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Not to have seen the cinema of Ray
means existing in the world without seeing the sun or the moon."
-- Akira Kurosawa
Considered one of the foremost filmmakers of the 20th century,
Indian director Satyajit Ray (1921 - 1992) established himself as a major
force with his widely celebrated APU TRILOGY. He is known for his humanistic
approach to storytelling. He made his films in Bengali, a language spoken in West Bengal,
the eastern state of India, and Bangladesh. Ray directly controlled many aspects of
filmmaking. He wrote all the screenplays of his films, many of which were based on his own
stories. He designed the sets and costumes and operated the camera beginning with CHARULATA
(1964). He composed the music for all his films starting in 1962 and designed the
publicity posters for his new releases. In addition to filmmaking, Ray was a composer, a
writer and a graphic designer. Satyajit Ray was given an honorary Academy Award in 1992
for Lifetime Achievement.
Thursday, March 13 7:30 PM
PATHER PANCHALI, 1955, New Yorker
Films, 125 min. Director Satyajit Ray burst onto the international film
scene with this first film, based upon Bibhutibhushan Bannerjees novel of the same
name. As Part One of what would become the APU TRILOGY, PATHER PANCHALI depicts a poor
Brahmin family struggling to survive in their small Bengali village. The birth of a new
child, Apu, marks the beginning of new adventures -- and struggles -- for the family. This
dense mosaic of village life introduces Apu's dreamy father, fretful mother, and
tempestuous older sister, with the child Apu a wide-eyed observer. Beautifully balancing
the prosaic and poetic, it depicts harsh poverty and childhood raptures with unsentimental
compassion. Scenes of Apu and his sister exploring their surroundings are among the most
beautiful and memorable moments ever captured on film. Voted one of the ten greatest films
of all time in the 1992 Sight & Sound poll. With music by legendary Ravi Shankar.
"One of the most stunning first films in movie history." - Jack Kroll, Newsweek
Friday, March 14 7:30 PM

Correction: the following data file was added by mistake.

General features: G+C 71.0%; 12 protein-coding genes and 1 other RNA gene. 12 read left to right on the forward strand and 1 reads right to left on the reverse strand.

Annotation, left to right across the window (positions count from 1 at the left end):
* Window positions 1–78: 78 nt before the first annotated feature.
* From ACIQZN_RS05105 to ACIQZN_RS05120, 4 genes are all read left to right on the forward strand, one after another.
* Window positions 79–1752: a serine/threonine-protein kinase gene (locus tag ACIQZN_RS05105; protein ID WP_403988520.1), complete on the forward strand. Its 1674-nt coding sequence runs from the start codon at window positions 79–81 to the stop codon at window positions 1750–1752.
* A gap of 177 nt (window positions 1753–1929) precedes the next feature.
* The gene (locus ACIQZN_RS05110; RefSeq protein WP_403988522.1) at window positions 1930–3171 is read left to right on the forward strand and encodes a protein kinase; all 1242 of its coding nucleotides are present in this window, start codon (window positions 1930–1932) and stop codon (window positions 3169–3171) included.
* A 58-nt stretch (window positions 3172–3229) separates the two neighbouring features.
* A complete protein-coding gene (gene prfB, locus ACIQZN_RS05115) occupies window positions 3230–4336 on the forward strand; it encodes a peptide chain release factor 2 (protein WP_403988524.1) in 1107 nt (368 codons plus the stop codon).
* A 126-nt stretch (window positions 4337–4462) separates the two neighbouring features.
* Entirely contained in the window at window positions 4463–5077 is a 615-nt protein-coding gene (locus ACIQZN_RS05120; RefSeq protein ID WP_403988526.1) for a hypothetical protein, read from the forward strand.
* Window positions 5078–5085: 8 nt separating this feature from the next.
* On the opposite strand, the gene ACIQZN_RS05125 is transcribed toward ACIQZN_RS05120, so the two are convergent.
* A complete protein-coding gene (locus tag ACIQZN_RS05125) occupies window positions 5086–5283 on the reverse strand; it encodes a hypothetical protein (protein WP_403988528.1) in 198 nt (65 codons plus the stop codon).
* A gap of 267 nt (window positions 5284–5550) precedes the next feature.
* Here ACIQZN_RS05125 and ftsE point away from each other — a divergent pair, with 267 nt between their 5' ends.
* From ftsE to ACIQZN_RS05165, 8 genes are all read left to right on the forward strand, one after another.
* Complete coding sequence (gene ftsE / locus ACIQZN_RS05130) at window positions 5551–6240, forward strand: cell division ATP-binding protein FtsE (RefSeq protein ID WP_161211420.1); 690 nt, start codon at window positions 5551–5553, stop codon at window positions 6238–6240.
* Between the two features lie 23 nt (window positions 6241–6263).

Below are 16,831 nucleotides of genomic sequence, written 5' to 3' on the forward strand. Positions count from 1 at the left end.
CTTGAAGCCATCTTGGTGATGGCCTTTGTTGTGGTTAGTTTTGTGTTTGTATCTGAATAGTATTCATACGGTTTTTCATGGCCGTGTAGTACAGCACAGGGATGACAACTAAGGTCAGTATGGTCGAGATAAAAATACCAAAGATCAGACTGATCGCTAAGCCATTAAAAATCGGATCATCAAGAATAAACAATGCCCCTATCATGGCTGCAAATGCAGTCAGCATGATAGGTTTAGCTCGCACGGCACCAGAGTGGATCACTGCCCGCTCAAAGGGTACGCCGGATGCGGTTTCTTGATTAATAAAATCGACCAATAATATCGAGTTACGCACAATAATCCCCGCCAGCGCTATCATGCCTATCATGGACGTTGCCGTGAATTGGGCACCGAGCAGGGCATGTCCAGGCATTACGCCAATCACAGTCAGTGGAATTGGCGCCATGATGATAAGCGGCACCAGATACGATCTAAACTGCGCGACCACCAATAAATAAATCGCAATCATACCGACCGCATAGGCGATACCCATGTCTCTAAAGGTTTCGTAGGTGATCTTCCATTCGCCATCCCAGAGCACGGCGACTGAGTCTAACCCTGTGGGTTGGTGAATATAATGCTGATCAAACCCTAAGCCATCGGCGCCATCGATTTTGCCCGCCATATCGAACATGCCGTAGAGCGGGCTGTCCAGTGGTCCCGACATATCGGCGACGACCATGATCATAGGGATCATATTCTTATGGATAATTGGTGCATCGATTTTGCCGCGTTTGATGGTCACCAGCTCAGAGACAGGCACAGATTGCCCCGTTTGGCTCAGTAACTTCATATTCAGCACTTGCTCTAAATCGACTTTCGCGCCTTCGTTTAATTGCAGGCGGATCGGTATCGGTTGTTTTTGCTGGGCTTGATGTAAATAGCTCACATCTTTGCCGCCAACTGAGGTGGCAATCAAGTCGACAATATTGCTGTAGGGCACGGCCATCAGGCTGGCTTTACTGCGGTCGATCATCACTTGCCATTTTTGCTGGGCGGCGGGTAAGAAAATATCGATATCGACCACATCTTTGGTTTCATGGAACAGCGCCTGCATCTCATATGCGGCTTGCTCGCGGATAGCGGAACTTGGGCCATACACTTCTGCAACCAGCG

APARAJITO (THE UNVANQUISHED), 1956,
New Yorker Films, 108 min. Dir. Satyajit Ray. Part Two in the APU TRILOGY, this
film affirmed Rays stance as a master of cinema. Aparajito follows Apu from ages 10
to 17. Apu and his family are now living in a new village along the banks of the holy
Ganges River. Faced with the loss of his father and the demands of fast-approaching
adulthood, Apu goes on to study in Calcutta, leaving his mother behind. APARAJITO centers
around Apus maturation and his changing relationship with his widowed mother. One of
the cinema's most profound treatments of parent-child relationships. With more superb
music by Ravi Shankar.
APUR SANSAR (THE WORLD OF APU),
1958, New Yorker Films, 103 min. Dir. Satyajit Ray. As the APU TRILOGYs final
installment, APUR SANSAR depicts Apus challenges with adult life in the city. Living
again in poverty, Apu is forced to sell his books and begins writing an autobiographical
novel. Upon making an unexpected visit to a small village, Apu finds himself as the groom
in an arranged marriage. Life with his new bride gives way to love -- and a child -- and
ultimately proves to be both joyous and tragic. With music by Ravi Shankar.
Saturday, March 15 7:30 PM
THE MUSIC ROOM (JALSAGHAR), 1958,
New Yorker Films, 100 min. Dir. Satyajit Ray. An arrogant member of the declining
aristocracy demonstrates both his refined taste and his ruinous self-indulgence by holding
lavish concerts in his prized music room. Splendidly decadent settings and virtuoso
musical performances mark this potent mixture of nostalgia and irony, which ranks with
Visconti's THE LEOPARD and Welles' THE MAGNIFICENT AMBERSONS as a double-edged elegy for a
dying upper-class world.
CHARULATA, 1964, New Yorker Films,
117 min. Dir. Satyajit Ray. In Victorian India, a restless young woman struggles to
come to terms with her enforced upper-class idleness, suppressed literary talent and
illicit love for her husband's cousin. Madhabi Mukherjee's vibrant lead
performance, the fluid and inventive camerawork and the especially rich fusion of Eastern
and Western themes are among the reasons why CHARULATA is widely considered Ray's most
accomplished film, as well as being the director's personal favorite.